Monday, October 30, 2006

The Economy's Housing Problem

News Analysis
October 30, 2006

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The Economy's Housing Problem

Weak third-quarter GDP numbers came courtesy of the housing slump. Is a real estate-led recession far behind?

Anyone trying to judge the state of the housing sector could be excused for feeling a bit…befuddled. On Oct. 20, Goldman Sachs (GS) issued a report suggesting the worst of the housing downturn could be over, and former Federal Reserve Chairman Alan Greenspan reiterated remarks of his own to a similar effect on Oct. 26 (see, 10/23/06, "Is Housing Out of the Woods?"). Encouraging words, to say the least.

But while analysts and economic eminences see a trough, data reports point to more gloom ahead. In the third quarter, the biggest drop in homebuilding investment since 1991 slowed economic growth to its worst pace in more than three years, an Oct. 27 report showed. New home sales rose in September, but the median price of a new home fell by nearly 10% in the biggest one-year drop since 1970, according to the Census Bureau on Oct. 26 (see, 10/27/06, "The Housing Fire Sale"). And on Oct. 25, the release of September existing home sales slightly missed Wall Street expectations.

It's enough to leave homeowners across the country understandably perplexed (see BusinessWeek, 11/6/06, "Boom! Bust! Boom?"). Should they believe the ex-Fed "Maestro," or the numbers? While the housing slowdown may not wind up crippling the economy the way some pundits feared, many analysts say its effects aren't finished just yet.

How Long a Slump?

"The velocity of the slowdown [in housing] is going to moderate," says Jeff Kleintop, chief investment strategist at PNC Wealth Management (PNC). "But we are still a number of quarters away from a true bottom."

The cooling housing market has already taken a slice out of the economy. Gross domestic product (GDP) expanded at a pace of 1.6% in the third quarter, down from a 2.6% pace in the second quarter, according to the Commerce Dept.'s advance report. Residential investment tumbled at a 17.4% one-year pace from a year earlier, trimming 1.1% from GDP growth. Fed Chairman Ben Bernanke has predicted softening housing would probably subtract 1% from economic expansion in the second half of 2006, and possibly 2007.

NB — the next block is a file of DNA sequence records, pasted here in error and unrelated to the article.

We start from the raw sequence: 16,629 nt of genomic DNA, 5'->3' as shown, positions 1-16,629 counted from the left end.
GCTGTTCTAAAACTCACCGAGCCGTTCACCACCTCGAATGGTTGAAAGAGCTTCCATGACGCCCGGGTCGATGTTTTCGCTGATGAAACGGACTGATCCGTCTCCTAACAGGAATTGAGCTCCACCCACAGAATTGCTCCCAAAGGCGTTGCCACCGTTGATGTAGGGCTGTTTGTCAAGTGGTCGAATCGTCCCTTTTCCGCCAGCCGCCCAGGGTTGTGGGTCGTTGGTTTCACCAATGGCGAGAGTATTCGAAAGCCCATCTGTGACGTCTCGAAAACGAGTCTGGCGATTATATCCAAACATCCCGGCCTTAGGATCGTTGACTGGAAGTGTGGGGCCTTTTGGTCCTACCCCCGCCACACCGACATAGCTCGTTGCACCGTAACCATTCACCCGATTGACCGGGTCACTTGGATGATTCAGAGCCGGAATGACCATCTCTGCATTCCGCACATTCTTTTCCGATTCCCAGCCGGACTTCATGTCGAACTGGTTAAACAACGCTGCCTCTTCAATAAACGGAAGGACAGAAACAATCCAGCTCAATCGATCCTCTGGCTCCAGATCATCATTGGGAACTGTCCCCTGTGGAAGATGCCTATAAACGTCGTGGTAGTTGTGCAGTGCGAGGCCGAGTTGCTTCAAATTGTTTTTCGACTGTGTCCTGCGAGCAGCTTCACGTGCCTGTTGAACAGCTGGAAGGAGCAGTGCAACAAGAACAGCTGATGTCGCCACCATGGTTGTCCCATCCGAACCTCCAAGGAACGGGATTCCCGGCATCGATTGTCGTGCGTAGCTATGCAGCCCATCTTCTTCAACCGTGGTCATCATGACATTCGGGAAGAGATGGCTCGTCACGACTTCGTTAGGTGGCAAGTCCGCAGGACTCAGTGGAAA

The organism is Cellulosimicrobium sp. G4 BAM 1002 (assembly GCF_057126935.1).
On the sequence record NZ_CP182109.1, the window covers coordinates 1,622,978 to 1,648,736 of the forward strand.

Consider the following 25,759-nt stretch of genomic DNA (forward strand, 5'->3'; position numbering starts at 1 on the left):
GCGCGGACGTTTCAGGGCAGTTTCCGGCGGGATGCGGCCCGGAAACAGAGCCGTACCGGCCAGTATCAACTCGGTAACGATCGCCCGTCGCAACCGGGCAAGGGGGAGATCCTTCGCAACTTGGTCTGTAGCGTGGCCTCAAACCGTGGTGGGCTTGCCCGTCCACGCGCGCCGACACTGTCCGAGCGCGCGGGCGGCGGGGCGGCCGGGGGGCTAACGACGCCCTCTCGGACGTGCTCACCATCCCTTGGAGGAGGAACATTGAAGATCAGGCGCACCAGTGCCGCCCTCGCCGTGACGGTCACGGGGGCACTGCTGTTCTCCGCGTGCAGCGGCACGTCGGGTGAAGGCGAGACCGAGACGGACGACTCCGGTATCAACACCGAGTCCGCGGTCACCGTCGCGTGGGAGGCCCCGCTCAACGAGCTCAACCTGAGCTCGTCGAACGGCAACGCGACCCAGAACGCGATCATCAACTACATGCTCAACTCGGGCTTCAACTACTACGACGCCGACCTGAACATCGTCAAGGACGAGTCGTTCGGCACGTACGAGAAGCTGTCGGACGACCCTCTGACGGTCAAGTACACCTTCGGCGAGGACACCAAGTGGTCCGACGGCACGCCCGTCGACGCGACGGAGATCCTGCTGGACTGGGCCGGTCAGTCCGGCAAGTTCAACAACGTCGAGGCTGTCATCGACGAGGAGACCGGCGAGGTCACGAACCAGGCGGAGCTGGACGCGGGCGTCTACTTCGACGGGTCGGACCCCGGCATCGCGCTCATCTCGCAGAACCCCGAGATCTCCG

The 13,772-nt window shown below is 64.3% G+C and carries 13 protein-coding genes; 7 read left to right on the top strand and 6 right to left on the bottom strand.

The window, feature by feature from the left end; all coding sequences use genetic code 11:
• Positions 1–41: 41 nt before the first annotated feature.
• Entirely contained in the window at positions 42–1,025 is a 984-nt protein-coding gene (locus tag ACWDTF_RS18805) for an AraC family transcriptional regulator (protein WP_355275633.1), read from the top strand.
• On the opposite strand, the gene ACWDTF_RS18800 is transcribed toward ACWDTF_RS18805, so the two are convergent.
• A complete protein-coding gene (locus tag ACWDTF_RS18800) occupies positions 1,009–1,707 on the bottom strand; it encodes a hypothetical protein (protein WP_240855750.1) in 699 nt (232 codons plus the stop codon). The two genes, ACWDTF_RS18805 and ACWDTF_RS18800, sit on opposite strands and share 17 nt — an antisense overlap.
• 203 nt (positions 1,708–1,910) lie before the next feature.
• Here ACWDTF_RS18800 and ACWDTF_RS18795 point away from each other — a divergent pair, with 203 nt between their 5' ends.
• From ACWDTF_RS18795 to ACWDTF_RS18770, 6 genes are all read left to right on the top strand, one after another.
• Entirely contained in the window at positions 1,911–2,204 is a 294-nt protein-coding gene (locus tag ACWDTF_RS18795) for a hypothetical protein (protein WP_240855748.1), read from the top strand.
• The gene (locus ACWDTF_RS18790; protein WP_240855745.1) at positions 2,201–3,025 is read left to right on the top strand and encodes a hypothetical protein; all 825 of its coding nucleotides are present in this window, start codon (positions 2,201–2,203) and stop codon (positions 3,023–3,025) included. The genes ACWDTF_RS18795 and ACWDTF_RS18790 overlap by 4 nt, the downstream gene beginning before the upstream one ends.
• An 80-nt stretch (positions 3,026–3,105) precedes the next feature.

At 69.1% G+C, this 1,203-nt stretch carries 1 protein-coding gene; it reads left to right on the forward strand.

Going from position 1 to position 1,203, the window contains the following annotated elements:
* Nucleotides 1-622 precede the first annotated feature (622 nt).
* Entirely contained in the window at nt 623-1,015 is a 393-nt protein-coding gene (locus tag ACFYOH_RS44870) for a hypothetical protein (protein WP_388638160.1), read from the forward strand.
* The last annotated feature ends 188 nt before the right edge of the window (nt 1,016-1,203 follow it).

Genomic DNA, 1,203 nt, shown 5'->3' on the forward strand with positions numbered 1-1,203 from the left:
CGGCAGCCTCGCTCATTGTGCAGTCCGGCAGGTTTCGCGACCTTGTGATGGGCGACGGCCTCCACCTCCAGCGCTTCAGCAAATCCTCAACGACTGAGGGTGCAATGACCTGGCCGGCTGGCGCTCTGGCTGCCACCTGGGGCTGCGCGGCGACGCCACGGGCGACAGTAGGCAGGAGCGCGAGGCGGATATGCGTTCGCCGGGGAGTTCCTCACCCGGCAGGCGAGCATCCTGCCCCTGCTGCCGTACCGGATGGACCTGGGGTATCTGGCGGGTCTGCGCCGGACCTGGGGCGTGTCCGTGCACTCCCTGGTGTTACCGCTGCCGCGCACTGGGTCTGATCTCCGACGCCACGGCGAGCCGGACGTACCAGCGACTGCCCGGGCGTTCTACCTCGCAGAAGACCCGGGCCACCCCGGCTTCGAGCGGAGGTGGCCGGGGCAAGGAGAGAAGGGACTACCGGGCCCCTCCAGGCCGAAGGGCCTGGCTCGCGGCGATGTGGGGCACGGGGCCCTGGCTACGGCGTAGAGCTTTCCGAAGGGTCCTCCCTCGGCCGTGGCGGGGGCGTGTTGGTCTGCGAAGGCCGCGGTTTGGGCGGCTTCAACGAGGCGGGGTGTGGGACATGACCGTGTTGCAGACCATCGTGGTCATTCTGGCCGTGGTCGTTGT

Experts are divided over how long the housing weakness will continue and what its effect will be on the overall economy. Troubled homebuilder stocks like D.R. Horton (DHI), Lennar (LEN), Pulte Homes (PHM), and KB Home (KBH) have perked up since their midsummer lows. As for the decline in new home sale prices, "it remains to be seen" what this development implies for consumer spending, according to Thomas Stolper, global markets economist at Goldman Sachs. "The market for now seems to be giving greater attention to the boost to real disposable income from falling gas prices," Stolper says in an Oct. 27 note to clients.

Impact Could Be Wide

Some analysts expect economic growth to start increasing again, until the Fed is forced to raise interest rates yet again sometime next year to rein in inflation. "After the housing construction adjustment has worked through, we look for growth to rise back above potential," says John Ryding, chief U.S. economist at Bear Stearns, in an Oct. 27 dispatch.

On the downside, a drop in mortgage applications for new home purchases may illustrate the depth of the housing decline. Mortgage applications were down 16% from the start of the year through the week ended Oct. 20, observes David Rosenberg, North American economist at Merrill Lynch (MER). "In stock market parlance, if the Dow were down that much, it would barely be above the 9,000 mark right now," Rosenberg says in an Oct. 25 research report. The Fed and the Street will likely have to lower their estimates for fourth-quarter GDP growth, he adds in an Oct. 27 note.

Real-estate softness could have potentially wide-ranging effects on the economy. "A seemingly minor dislocation originating in the housing sector, such as a higher rate of foreclosures, might cascade through the rest of the economy in unforeseen ways—for example, in a collapse in bank earnings or a hiccup in the huge market for securities that back residential mortgages," observes Jeffrey Knight, chief investment officer of global asset allocation at Putnam Investments (MMC), in his most recent market outlook.

Enduring Slowdown

Still, outside of housing, other economic factors are looking up, most analysts say. A drop in oil prices and the stock market's rally to all-time highs have boosted consumer confidence, suggesting stronger retail sales in the fourth quarter than in the third quarter, according to Peter Morici, a professor at the University of Maryland School of Business and former chief economist at the U.S. International Trade Commission.

The housing drop-off could signal investing opportunities elsewhere. Shares of drugmakers like Johnson & Johnson (JNJ) or Pfizer (PFE) might be among the downturn's unwitting beneficiaries, historical patterns suggest. The relative return of pharmaceutical stocks is "extremely negative correlated to housing activity," notes Jack Ablin, chief investment officer at Harris Bank.

In any event, homebuilder stocks skidded in afternoon trading on Oct. 27, and the broader stock market retreated following four consecutive record finishes for the Dow Jones industrial average. The housing slowdown might not derail equity investors' gains, but it's probably still too early to declare the downturn defeated.

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